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How City Hall Works Adam Chaleff-Freuenthaler

Toronto’s local government is responsible for a lot. Everything from firefighting and public transit to garbage collection and community centers. It has a $9 billion budget to do it all in. That money comes mostly from property taxes, user fees and grants from governments. To decide how local government should be run and how that money should be spent, Toronto is divided into 44 sections or wards. Which ward do you live in? Do you know who your councilor is?

When an election is held (every four years) citizens are entitled to vote for a city councilor candidate in the ward they live in, as well as for a mayoral candidate. When all the voting is done, there are 45 people who make up City Council. After the election, the mayor gets to pick people he or she chooses to chair or help lead the committees of city council. These seven committees are divided up to figure out the different responsibilities of the city government; For example, one committee focuses on roads while another focuses on parks and environment. There are seven committees. Each committee makes recommendations to City Council so council has an easier time debating how to deal with a particular issue.

The handpicked chair for each of the seven committees, plus four councilors picked by the whole of city council, plus the mayor and deputy mayor (who is also picked by the mayor) are the members of the Executive Committee. In total that committee has 13 members. They are responsible for all budget and labor issues, as well as strategic policy areas (in other words: almost all of the really important things go to this committee). Since Executive Committee is made up of the most influential city councilors, usually whatever Executive Committee decides to do is supported by City Council.

For everything City Council does, it takes 23 “yes” votes to succeed – and the mayor’s vote only counts for one vote. Since there are no official political parties in city government, it’s hard to know how each councilor is going to vote on any given issue. There might be a normally conservative councilor who really likes the arts.

Right now, City Council basically breaks down into three groups. There’s a group of mostly left-wing councilors that very often support the mayor’s agenda (16 councilors), there’s a smaller group of right-wing councilors who almost always oppose what the mayor wants (13) and there’s a group in the middle that will sometimes vote for what the mayor wants and sometimes won’t (15). Usually the group in the middle will mostly side with the current mayor, David Miller, so Miller rarely loses votes.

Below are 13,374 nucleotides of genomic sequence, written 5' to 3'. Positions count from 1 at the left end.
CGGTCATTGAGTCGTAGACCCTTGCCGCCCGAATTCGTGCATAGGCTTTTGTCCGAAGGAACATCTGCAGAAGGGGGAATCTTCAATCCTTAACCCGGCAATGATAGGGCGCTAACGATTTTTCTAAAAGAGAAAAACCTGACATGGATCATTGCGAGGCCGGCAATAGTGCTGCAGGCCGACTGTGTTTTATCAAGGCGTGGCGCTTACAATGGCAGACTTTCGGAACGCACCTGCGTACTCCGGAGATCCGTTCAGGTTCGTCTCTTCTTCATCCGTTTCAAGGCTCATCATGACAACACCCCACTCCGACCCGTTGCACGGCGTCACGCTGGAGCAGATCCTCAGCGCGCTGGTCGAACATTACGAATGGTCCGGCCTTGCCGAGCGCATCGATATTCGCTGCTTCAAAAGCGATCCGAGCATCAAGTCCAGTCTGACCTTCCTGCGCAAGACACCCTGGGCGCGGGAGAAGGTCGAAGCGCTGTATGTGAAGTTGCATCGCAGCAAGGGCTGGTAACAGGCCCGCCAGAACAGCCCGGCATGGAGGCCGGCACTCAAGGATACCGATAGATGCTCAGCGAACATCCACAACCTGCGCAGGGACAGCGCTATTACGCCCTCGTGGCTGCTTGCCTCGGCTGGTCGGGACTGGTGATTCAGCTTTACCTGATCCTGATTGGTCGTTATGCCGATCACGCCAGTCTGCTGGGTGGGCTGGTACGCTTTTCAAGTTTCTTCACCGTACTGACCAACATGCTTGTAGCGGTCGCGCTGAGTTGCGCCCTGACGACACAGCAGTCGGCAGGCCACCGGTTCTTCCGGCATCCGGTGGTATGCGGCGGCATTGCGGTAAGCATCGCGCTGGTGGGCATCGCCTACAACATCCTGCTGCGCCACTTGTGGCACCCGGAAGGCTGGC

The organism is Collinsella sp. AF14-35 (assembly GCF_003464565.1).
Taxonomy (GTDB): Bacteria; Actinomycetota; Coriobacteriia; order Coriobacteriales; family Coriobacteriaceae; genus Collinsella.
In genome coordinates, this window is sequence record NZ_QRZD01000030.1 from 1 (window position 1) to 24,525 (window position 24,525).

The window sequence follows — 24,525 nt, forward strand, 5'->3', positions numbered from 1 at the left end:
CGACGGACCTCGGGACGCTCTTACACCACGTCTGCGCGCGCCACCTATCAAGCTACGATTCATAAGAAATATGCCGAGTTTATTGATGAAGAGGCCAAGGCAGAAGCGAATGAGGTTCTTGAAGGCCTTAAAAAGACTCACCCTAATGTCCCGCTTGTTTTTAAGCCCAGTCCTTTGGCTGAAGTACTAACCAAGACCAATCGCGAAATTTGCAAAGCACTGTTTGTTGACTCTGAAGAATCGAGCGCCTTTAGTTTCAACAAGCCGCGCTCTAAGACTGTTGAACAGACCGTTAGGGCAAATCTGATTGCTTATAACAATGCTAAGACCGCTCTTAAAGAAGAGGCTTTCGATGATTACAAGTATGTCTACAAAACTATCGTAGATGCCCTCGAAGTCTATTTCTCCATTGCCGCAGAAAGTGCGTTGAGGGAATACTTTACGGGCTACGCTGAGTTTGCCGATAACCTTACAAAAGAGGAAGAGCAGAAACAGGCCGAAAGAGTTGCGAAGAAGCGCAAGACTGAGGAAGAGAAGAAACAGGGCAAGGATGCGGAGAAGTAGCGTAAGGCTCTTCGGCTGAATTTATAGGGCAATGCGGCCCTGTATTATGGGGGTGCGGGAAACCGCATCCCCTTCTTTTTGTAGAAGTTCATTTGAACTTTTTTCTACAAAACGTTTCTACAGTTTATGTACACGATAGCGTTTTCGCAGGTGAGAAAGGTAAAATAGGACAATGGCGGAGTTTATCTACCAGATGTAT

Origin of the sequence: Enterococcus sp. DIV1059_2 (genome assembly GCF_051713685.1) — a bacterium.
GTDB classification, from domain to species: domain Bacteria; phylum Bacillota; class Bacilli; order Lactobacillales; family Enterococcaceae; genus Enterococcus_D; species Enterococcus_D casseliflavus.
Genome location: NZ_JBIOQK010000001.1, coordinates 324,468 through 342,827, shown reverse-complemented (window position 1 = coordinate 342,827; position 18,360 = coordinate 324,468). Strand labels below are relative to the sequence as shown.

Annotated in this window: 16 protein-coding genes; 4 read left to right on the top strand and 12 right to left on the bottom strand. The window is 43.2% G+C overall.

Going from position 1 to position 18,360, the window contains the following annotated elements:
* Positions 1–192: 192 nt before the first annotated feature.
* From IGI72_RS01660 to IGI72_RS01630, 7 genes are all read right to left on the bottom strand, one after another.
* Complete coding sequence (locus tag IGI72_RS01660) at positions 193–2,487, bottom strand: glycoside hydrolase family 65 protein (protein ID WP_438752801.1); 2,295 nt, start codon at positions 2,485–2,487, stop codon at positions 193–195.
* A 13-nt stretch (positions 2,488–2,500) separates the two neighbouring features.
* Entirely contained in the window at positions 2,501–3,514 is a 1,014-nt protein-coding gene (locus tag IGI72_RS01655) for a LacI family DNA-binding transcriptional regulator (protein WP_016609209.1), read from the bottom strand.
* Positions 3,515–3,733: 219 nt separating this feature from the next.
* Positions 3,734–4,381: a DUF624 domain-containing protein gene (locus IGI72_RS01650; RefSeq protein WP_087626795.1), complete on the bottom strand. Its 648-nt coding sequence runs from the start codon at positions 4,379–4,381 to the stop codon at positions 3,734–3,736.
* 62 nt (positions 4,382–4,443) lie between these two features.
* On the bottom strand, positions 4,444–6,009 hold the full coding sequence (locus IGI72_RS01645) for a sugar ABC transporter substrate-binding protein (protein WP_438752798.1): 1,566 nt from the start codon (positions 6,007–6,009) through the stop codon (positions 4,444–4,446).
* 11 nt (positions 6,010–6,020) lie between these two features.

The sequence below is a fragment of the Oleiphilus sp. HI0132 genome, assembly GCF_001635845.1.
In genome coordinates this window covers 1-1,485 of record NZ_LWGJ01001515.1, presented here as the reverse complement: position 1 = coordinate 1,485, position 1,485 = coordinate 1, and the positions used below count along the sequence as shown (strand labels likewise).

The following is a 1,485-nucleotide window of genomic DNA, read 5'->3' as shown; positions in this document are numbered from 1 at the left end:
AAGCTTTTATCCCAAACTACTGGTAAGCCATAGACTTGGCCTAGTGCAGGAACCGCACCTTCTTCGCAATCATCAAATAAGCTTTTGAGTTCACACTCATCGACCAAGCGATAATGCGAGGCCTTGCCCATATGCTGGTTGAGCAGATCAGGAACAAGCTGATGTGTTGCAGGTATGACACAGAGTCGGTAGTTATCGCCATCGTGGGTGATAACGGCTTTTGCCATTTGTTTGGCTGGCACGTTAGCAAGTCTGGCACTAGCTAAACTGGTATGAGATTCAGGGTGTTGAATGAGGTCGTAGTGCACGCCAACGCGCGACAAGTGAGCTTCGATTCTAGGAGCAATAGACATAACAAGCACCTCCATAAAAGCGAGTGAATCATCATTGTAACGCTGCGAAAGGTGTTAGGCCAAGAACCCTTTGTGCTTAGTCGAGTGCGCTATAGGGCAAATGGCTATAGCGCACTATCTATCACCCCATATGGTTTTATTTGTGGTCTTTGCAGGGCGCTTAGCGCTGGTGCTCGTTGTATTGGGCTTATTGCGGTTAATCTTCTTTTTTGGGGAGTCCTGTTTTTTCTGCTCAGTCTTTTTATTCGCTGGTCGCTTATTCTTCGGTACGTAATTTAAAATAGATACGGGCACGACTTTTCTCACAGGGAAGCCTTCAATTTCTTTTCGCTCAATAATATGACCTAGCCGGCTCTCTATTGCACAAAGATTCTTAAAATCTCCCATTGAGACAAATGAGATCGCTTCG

For a vote favoring arts funding, the way to win it is to get the support of the 16 councilors who usually side with the mayor and at least seven of the 15 councilors who reside in the middle of City Hall’s political spectrum.

Toronto Wards and Councillors

Ward 1 Etobicoke North Councillor Suzan Hall

Ward 16 Eglinton-Lawrence Councillor Karen Stintz

Ward 31 Beaches-East York Councillor Janet Davis

Ward 2 Etobicoke North Councillor Rob Ford

Ward 17 Davenport Councillor Cesar Palacio

Ward 32 Beaches-East York Councillor Sandra Bussin

Ward 3 Etobicoke Centre Councillor Doug Holyday

Ward 18 Davenport Councillor Adam Giambrone

Ward 33 Don Valley East Councillor Shelley Carroll

Ward 4 Etobicoke Centre Councillor Gloria Lindsay Luby

Ward 19 Trinity-Spadina Councillor Joe Pantalone

Ward 34 Don Valley East Councillor Denzil Minnan-Wong

Ward 5 Etobicoke-Lakeshore Councillor Peter Milczyn

Ward 20 Trinity-Spadina Councillor Adam Vaughan

Ward 35 Scarborough Southwest Councillor A.A. (Adrian) Heaps

Ward 6 Etobicoke-Lakeshore Councillor Mark Grimes

Ward 21 St. Paul's Councillor Joe Mihevc

Ward 36 Scarborough Southwest Councillor Brian Ashton

Ward 7 York West Councillor Giorgio Mammoliti

Ward 22 St. Paul's Councillor Michael Walker

Ward 37 Scarborough Centre Councillor Michael Thompson

Ward 8 York West Councillor Anthony Perruzza

Ward 23 Willowdale Councillor John Filion

Ward 38 Scarborough Centre Councillor Glenn De Baeremaeker

Ward 9 York Centre Councillor Maria Augimeri

Ward 24 Willowdale Councillor David Shiner

Ward 39 Scarborough-Agincourt Councillor Mike Del Grande

Ward 10 York Centre Councillor Mike Feldman

Ward 25 Don Valley West Councillor Cliff Jenkins

Ward 40 Scarborough Agincourt Councillor Norm Kelly

Ward 11 York South-Weston Councillor Frances Nunziata

Ward 26 Don Valley West Councillor John Parker

Ward 41 Scarborough-Rouge River Councillor Chin Lee

Ward 12 York South-Weston Councillor Frank Di Giorgio

Ward 27 Toronto Centre-Rosedale Councillor Kyle Rae

Ward 42 Scarborough-Rouge River Councillor Raymond Cho

Ward 13 Parkdale-High Park Councillor Bill Saundercook

Ward 28 Toronto Centre-Rosedale Councillor Pam McConnell

Ward 43 Scarborough East Councillor Paul Ainslie

Ward 14 Parkdale-High Park Councillor Gord Perks

Ward 29 Toronto-Danforth Councillor Case Ootes

Ward 44 Scarborough East Councillor Ron Moeser

Ward 15 Eglinton-Lawrence Councillor Howard Moscoe

Ward 30 Toronto-Danforth Councillor Paula Fletcher


A guide on City Hall  

A guide on how to Toronto City Council works brought to you by the Beautiful City Billboard Fee Alliance and the Toronto Youth Cabinet